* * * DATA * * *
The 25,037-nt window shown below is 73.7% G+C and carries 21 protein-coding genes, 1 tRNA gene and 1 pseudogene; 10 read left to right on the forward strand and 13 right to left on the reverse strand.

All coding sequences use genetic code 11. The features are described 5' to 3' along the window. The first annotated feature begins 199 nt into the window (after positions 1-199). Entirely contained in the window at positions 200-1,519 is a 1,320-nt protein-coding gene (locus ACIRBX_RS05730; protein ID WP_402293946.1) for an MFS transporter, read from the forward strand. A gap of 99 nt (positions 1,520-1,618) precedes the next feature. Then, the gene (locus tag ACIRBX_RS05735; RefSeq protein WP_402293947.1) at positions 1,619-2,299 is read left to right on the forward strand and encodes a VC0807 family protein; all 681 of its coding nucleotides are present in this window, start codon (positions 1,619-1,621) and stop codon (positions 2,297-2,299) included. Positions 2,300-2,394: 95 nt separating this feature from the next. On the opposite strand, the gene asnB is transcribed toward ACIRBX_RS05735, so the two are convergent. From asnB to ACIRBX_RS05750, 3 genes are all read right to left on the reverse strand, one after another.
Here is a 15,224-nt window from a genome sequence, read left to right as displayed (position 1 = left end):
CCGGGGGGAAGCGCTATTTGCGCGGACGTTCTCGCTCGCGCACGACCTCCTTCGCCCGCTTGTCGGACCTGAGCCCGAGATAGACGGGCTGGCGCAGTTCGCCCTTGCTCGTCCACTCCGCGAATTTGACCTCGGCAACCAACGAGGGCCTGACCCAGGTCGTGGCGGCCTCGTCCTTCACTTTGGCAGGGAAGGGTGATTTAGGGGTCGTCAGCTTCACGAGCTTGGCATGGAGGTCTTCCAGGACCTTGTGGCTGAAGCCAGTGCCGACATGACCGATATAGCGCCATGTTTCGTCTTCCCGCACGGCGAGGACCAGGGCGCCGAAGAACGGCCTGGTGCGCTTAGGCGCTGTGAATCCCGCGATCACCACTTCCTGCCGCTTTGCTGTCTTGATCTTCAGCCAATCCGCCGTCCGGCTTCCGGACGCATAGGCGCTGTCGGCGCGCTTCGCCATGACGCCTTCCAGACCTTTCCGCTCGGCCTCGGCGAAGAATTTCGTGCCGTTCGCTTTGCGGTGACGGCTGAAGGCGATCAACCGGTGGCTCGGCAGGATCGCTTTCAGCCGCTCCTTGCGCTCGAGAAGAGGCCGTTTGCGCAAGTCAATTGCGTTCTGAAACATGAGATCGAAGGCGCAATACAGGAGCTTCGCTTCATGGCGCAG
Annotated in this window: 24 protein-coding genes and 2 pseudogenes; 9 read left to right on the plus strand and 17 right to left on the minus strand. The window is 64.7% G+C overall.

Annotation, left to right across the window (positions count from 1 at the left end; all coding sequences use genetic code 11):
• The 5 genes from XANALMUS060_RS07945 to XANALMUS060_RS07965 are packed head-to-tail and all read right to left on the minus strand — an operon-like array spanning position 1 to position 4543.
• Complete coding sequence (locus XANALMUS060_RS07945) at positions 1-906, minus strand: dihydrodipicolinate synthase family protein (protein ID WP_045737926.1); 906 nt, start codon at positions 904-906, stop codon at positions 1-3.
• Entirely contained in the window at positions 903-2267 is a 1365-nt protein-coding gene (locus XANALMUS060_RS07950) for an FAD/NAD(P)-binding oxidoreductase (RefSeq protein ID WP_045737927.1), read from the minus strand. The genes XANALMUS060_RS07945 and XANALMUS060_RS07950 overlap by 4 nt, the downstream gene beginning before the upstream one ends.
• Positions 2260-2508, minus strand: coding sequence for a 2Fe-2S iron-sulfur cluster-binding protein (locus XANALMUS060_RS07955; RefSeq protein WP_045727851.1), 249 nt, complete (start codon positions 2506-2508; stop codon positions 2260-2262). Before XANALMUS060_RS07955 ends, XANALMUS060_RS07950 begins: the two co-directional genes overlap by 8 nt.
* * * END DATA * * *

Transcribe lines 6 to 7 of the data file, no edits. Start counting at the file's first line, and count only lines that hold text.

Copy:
Annotation, left to right across the window (positions count from 1 at the left end; all coding sequences use genetic code 11):
• The 5 genes from XANALMUS060_RS07945 to XANALMUS060_RS07965 are packed head-to-tail and all read right to left on the minus strand — an operon-like array spanning position 1 to position 4543.